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Bill Cosby’s former lawyer is suspended amid claims she ‘misappropriated funds’


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A lawyer who represented Bill Cosby in his sex assault case has been suspended indefinitely amid claims she misappropriated funds, as her former clients detail how she would demand upfront payment but then would cash the money and deposit the funds into personal accounts, according to legal papers obtained exclusively by DailyMail.com.

Monique Pressley became well-known for her appearances as a legal contributor across news networks where she launched a vigorous defense for Cosby when she represented him before quitting his legal team in 2016.

Since then, the self-described Democratic strategist has frequently appeared as a legal analyst on Fox News. 

But in August, DailyMail.com can reveal that Pressley was suspended from practicing law in Washington D.C. ‘based on disability’ a month after an investigation from a disciplinary counsel said it had presented ‘clear and convicting evidence’ of her misconduct and recommended that she be disbarred.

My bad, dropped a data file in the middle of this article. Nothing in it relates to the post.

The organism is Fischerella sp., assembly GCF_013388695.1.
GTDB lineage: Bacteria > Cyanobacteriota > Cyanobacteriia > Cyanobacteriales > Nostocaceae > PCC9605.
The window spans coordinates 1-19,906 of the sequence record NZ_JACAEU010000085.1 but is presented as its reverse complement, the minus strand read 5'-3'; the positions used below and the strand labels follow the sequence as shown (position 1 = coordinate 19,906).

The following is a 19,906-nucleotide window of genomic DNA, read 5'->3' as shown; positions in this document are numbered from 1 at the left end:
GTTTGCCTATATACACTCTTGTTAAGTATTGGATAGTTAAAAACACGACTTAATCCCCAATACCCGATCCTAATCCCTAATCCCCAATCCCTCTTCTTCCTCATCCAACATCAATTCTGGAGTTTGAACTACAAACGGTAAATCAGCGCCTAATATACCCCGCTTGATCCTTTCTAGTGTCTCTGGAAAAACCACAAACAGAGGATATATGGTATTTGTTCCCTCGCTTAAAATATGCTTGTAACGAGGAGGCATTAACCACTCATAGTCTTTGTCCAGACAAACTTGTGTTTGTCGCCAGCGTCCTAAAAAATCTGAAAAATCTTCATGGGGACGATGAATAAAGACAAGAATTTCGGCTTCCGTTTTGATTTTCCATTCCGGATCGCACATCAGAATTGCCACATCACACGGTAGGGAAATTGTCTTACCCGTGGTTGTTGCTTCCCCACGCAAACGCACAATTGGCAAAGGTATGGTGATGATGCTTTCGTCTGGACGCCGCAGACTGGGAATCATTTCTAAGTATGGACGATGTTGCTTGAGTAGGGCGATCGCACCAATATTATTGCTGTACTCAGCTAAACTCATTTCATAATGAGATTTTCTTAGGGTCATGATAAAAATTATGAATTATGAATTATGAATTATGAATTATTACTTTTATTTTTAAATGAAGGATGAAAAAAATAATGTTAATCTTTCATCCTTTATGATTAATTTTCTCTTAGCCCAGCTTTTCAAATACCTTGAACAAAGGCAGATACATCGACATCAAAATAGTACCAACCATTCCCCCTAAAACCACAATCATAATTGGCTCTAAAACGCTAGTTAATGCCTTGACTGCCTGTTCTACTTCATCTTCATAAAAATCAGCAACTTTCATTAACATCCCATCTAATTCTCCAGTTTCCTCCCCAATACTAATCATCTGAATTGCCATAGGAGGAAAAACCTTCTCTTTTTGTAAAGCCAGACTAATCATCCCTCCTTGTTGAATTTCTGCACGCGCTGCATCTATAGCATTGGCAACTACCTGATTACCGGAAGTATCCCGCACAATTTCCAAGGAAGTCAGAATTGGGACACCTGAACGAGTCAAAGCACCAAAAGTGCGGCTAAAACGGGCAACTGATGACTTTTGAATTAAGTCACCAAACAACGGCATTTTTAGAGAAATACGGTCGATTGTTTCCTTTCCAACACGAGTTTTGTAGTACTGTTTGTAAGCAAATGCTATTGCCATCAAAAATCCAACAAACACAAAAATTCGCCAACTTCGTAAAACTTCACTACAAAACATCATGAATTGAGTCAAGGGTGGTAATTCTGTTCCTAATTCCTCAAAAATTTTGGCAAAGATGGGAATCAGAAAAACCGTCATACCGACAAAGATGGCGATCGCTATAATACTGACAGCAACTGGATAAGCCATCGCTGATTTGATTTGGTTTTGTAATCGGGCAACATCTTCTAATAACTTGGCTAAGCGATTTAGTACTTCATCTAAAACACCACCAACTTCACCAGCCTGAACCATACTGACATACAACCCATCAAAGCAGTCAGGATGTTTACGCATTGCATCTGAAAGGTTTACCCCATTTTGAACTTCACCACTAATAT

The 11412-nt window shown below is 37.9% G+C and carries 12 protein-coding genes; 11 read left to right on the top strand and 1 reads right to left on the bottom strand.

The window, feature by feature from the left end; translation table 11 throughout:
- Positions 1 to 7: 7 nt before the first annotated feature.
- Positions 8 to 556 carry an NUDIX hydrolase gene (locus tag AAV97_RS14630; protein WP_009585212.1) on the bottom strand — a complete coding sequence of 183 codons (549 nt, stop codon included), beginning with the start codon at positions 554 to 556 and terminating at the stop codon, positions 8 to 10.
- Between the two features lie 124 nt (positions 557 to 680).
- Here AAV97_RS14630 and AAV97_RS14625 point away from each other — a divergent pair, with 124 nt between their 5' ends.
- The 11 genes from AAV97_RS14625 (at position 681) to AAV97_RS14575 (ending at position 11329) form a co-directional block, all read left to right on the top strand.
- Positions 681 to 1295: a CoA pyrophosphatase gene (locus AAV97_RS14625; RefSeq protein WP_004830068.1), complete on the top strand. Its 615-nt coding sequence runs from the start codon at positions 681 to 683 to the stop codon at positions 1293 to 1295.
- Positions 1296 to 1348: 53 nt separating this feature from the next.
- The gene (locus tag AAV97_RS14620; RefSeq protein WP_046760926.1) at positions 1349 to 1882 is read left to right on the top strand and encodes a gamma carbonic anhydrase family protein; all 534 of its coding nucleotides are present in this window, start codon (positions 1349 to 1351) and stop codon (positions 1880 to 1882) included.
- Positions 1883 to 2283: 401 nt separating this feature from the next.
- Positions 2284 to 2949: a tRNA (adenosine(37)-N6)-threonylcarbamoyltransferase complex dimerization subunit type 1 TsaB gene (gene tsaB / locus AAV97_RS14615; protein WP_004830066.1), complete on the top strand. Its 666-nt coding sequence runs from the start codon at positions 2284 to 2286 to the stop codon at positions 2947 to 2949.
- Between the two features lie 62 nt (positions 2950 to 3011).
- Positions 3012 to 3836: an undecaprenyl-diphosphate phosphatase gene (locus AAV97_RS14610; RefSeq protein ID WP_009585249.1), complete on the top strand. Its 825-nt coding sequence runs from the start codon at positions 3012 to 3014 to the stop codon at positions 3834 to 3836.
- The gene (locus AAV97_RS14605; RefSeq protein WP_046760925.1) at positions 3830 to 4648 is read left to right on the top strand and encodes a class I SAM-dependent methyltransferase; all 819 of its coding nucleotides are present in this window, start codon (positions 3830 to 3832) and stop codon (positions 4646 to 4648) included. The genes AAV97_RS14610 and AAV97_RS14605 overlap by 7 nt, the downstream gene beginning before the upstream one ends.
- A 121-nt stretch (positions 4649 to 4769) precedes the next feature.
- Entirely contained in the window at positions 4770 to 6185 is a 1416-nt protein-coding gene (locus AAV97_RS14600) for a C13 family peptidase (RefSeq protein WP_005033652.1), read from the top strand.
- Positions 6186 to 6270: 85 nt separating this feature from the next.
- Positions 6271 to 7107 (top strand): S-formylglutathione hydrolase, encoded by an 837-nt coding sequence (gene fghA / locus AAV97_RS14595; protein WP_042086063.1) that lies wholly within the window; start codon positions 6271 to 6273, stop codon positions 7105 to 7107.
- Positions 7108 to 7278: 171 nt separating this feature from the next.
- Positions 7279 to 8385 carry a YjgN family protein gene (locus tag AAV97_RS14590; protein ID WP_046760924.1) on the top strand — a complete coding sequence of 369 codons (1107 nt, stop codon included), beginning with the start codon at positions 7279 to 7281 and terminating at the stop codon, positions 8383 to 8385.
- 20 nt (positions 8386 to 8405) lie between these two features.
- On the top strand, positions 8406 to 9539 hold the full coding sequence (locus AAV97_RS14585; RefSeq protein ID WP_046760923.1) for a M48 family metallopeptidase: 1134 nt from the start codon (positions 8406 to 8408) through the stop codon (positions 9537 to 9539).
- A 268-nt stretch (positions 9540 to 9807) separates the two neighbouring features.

It is unclear if the order of suspension based on disability came as a result of the committee findings. 

Three former clients of Pressley’s had accused her of taking retainers and quickly depleting the funds on personal expenditures without doing any significant work, then would ask for even more money.

Instead of keeping the money in an escrow account as she was supposed to, Pressley is accused of cashing the checks, having money directly deposited into her husband’s overdrawn business account and even driving a client to a bank to pay her in cash.

And a $15,000 payment that did wind up into an escrow account was wiped from the account within a matter of days because Pressley either transferred the money elsewhere or took cash withdraws from it, legal papers state. 

Monique Pressley was suspended from practicing law in Washington D.C. in August, DailyMail.com can reveal. Three former clients of Pressley’s accused her of taking retainers and quickly depleting the funds on personal expenditures without doing any significant work

Pressley became well-known for her appearances as a legal contributor across news networks, where she launched a vigorous defense for Cosby when she represented him before quitting his legal team in 2016